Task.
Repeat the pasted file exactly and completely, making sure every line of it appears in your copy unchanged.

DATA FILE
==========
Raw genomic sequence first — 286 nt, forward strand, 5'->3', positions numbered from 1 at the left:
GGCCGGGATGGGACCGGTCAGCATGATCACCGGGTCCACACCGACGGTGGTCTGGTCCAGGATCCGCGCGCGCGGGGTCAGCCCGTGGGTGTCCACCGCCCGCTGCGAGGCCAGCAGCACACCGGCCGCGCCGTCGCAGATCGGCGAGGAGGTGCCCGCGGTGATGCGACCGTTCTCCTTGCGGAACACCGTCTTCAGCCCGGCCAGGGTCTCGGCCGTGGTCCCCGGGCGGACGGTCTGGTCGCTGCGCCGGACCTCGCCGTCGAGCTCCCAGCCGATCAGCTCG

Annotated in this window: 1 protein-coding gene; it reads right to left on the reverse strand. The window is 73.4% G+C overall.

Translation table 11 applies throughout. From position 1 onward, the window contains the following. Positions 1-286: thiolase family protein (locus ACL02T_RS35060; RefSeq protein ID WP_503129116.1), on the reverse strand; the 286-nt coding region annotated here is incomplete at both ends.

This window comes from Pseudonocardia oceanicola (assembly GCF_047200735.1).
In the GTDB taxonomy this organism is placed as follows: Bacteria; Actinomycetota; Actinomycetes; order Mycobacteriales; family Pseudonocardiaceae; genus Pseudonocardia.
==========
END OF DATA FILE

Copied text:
Raw genomic sequence first — 286 nt, forward strand, 5'->3', positions numbered from 1 at the left:
GGCCGGGATGGGACCGGTCAGCATGATCACCGGGTCCACACCGACGGTGGTCTGGTCCAGGATCCGCGCGCGCGGGGTCAGCCCGTGGGTGTCCACCGCCCGCTGCGAGGCCAGCAGCACACCGGCCGCGCCGTCGCAGATCGGCGAGGAGGTGCCCGCGGTGATGCGACCGTTCTCCTTGCGGAACACCGTCTTCAGCCCGGCCAGGGTCTCGGCCGTGGTCCCCGGGCGGACGGTCTGGTCGCTGCGCCGGACCTCGCCGTCGAGCTCCCAGCCGATCAGCTCG

Annotated in this window: 1 protein-coding gene; it reads right to left on the reverse strand. The window is 73.4% G+C overall.

Translation table 11 applies throughout. From position 1 onward, the window contains the following. Positions 1-286: thiolase family protein (locus ACL02T_RS35060; RefSeq protein ID WP_503129116.1), on the reverse strand; the 286-nt coding region annotated here is incomplete at both ends.

This window comes from Pseudonocardia oceanicola (assembly GCF_047200735.1).
In the GTDB taxonomy this organism is placed as follows: Bacteria; Actinomycetota; Actinomycetes; order Mycobacteriales; family Pseudonocardiaceae; genus Pseudonocardia.